In Brief

Social rejection can hurt: No one likes to be passed over for a sports team or excluded from a party. Now, a study in this month's Journal of Personality and Social Psychology (Vol. 88, No. 4) suggests such rejection also dampens people's willingness to self-regulate their actions.

In the study's first experiment, 36 undergraduate participants completed a personality questionnaire. Then, researcher Roy Baumeister, PhD, of Florida State University, and his colleagues told a third of the students--selected at random--that their scores indicated that they would likely end up alone in life (socially rejected). Another third were told that they would have rewarding relationships throughout life. In a control condition that was negative but not based on social rejection, the final third were told that they would be accident-prone as they got older, and that this would negatively affect their life.

Then, to measure self-regulation, the researchers said they'd give each participant a nickel for every ounce they could drink of a healthy but bad-tasting beverage flavored with vinegar. People who can self-regulate well are more likely to perform such unpleasant tasks for future rewards, the researchers theorized.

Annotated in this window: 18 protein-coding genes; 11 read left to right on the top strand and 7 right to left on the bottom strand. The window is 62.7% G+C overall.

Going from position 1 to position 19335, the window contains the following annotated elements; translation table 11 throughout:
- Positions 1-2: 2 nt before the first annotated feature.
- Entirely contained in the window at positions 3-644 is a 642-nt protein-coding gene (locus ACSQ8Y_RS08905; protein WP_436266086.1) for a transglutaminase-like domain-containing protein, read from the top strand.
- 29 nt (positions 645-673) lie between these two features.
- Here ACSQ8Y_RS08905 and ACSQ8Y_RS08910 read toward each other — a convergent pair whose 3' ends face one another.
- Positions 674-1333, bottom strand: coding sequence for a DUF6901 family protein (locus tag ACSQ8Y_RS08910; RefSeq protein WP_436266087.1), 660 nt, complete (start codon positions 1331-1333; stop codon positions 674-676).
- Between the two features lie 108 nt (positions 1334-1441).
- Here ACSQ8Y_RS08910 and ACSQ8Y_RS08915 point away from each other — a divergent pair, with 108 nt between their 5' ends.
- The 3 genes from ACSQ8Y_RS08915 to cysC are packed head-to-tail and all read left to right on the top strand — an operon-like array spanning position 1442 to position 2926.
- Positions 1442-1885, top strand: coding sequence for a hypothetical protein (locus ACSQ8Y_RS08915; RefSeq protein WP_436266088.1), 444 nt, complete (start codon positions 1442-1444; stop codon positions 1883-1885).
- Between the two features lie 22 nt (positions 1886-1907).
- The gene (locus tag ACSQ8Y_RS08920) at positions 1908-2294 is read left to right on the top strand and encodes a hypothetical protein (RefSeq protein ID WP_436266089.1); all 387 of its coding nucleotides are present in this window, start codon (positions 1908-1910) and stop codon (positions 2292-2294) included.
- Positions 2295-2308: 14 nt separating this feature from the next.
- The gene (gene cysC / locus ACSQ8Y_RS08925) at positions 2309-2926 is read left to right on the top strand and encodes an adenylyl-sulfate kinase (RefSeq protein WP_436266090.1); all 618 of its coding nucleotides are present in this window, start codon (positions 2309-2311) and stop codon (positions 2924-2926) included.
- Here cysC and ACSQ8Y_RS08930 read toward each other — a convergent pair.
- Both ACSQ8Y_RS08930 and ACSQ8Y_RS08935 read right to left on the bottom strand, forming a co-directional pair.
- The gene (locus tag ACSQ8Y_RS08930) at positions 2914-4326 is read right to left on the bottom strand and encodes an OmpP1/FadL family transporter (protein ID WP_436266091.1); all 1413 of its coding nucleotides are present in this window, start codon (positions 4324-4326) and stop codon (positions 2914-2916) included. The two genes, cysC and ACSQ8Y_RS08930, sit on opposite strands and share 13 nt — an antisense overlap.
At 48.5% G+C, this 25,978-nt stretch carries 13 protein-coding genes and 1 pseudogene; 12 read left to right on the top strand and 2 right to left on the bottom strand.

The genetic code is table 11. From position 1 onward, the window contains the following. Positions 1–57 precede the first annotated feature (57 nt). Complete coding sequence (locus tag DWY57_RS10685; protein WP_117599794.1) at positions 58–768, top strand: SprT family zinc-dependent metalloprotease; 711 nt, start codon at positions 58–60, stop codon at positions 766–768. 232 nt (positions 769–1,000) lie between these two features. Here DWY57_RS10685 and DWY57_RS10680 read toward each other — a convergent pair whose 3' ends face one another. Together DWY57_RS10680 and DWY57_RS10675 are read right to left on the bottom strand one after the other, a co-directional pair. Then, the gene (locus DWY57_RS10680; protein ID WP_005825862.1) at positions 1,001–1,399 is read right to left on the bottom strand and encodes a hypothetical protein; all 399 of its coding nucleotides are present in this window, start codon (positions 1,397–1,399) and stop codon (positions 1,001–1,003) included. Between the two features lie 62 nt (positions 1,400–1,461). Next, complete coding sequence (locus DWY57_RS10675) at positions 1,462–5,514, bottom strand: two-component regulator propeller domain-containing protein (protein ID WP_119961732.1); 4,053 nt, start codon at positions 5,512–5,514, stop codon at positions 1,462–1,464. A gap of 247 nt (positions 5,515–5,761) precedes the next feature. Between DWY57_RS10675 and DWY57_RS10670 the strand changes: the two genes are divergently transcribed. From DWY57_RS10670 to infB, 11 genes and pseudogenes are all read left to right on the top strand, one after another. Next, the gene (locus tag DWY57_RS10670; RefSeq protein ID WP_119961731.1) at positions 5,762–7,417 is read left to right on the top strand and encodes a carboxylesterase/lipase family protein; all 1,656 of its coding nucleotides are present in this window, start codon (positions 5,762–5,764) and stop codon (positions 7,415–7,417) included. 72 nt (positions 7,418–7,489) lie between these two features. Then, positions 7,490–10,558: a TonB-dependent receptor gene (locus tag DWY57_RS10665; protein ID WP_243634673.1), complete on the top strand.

As it turned out, people who were told they'd be alone in life were less able to regulate their actions--they drank 2.23 ounces on average less than those who anticipated future social acceptance, and 2.15 ounces less than those who were told they'd be accident-prone.

A second experiment in the study found similar results using different measures of self-regulation and social rejection. In it, 38 unacquainted undergraduate participants arrived in the lab in groups of four to six. The participants spent 20 minutes getting to know each other, and then were asked to write down the names of two people they'd met whom they'd like to work with in the future. Then, half of the participants--selected at random--were told that no one had chosen to work with them, while half were told that everyone wanted to work with them.

Finally, to test the participants' ability to self-regulate, the researchers left each participant alone in a room with a bowl of 35 minicookies and asked them to rate the cookies for taste and texture. The participants who thought they had been rejected ate nearly twice as many cookies as those who thought they were accepted by their peers.

These findings make sense, the researchers say, because regulating our behavior is what allows us to fit into society and be accepted in the first place. People who are rejected may feel that their self-regulation efforts were for naught and be less likely to self-regulate in the future. In fact, a follow-up experiment in the study suggests that rejected people are merely unwilling, not unable, to self-regulate.

"Self-regulation allows us to be good citizens and follow social norms, and it also lets us plan for the future and be rational," says lead researcher Baumeister. "Social rejection apparently reduces people's desire to do both."